“We were there long enough to see some of the younger kids progress from sitting in their stroller to walking independently. At first, they were wary of us, but eventually, they would smile and wave whenever they saw us. I was sad to leave them when our internship ended,” added Mildred.

Excursion for guests

As part of their OIWSP, Mildred and Genevre had to plan excursion trips for their guests. (Photo: Mildred and Genevre) 

One of their most memorable projects was planning an excursion for the residents. Mildred and Genevre visited nearby mountain ranges to research their options. They eventually settled on a glass water slide activity, where guests could glide down a see-through slide and take in the stunning 360-degree views of the scenic cliffs and lush forests. The event went well, and residents who signed up were thrilled by the outdoor adventure.

The “One Month, One Travel” Project

It was not only the experience of living and working in Tianjin that exposed Genevre and Mildred to Chinese culture. The chance to visit a different city every month during their days off allowed them to see other parts of China and meet more locals, many of whom were travelling as domestic tourists. Some of their new Chinese friends even invited Genevre and Mildred to visit them in their hometowns.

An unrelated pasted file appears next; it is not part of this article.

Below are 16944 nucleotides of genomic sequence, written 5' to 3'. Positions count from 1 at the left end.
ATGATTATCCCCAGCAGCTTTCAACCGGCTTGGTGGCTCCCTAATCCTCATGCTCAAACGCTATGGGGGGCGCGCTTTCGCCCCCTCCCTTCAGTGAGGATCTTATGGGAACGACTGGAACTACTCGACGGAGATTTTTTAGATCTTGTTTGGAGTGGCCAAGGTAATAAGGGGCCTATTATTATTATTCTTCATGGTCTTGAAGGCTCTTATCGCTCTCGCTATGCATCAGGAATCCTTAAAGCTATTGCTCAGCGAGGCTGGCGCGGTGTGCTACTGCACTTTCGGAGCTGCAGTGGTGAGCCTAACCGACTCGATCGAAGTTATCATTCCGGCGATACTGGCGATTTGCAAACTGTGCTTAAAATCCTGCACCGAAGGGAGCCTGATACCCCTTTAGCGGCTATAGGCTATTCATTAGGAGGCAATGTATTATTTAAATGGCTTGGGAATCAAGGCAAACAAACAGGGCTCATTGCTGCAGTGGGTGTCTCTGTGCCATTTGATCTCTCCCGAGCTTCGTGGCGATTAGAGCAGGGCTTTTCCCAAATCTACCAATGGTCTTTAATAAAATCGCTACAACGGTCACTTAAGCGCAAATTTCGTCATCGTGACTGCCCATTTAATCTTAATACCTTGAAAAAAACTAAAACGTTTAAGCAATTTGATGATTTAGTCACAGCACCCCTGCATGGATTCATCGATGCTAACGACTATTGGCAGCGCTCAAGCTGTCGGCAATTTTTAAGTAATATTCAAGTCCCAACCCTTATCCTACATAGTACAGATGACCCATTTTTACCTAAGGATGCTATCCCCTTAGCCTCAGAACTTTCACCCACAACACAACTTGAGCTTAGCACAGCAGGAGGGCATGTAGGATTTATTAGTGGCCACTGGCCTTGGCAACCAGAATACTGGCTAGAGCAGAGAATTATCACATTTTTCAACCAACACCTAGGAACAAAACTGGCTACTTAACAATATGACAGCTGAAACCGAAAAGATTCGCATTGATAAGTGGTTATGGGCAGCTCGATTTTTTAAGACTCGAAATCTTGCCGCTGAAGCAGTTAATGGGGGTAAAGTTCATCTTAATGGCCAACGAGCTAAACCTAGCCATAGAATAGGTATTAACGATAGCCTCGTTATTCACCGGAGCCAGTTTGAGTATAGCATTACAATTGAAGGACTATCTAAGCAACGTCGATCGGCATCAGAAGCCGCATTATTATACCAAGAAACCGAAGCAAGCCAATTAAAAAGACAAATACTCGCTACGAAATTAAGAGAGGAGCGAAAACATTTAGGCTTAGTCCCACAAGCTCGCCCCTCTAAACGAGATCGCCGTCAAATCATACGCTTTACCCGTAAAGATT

“When I went to Nanjing for a tour, I met a family who was so hospitable. When the mum saw that I was travelling alone, she asked me along for meals and paid for everything. She also invited me to visit her hometown and booked everything from accommodation to tickets to the local museum,” shared Genevre.

Mildred has a similar story of how a local friend she made while exploring Inner Mongolia invited her and another traveller to her house in Hangzhou. Unfortunately, their visit clashed with the friend's major work event, so a friend of the friend took them around the city instead.

“She brought us around for two days and refused to let us pay for anything. I was so touched and grateful by her generosity,” said Mildred. “She didn’t even know us!”

“Other than experiencing the Chinese work culture, visiting their local attractions and interacting with locals on a more personal level were huge eye-openers. This cultural exchange was my biggest takeaway from the OIWSP,” added Genevre.

Growing Outside Their Comfort Zone

Genevre and Mildred at dinner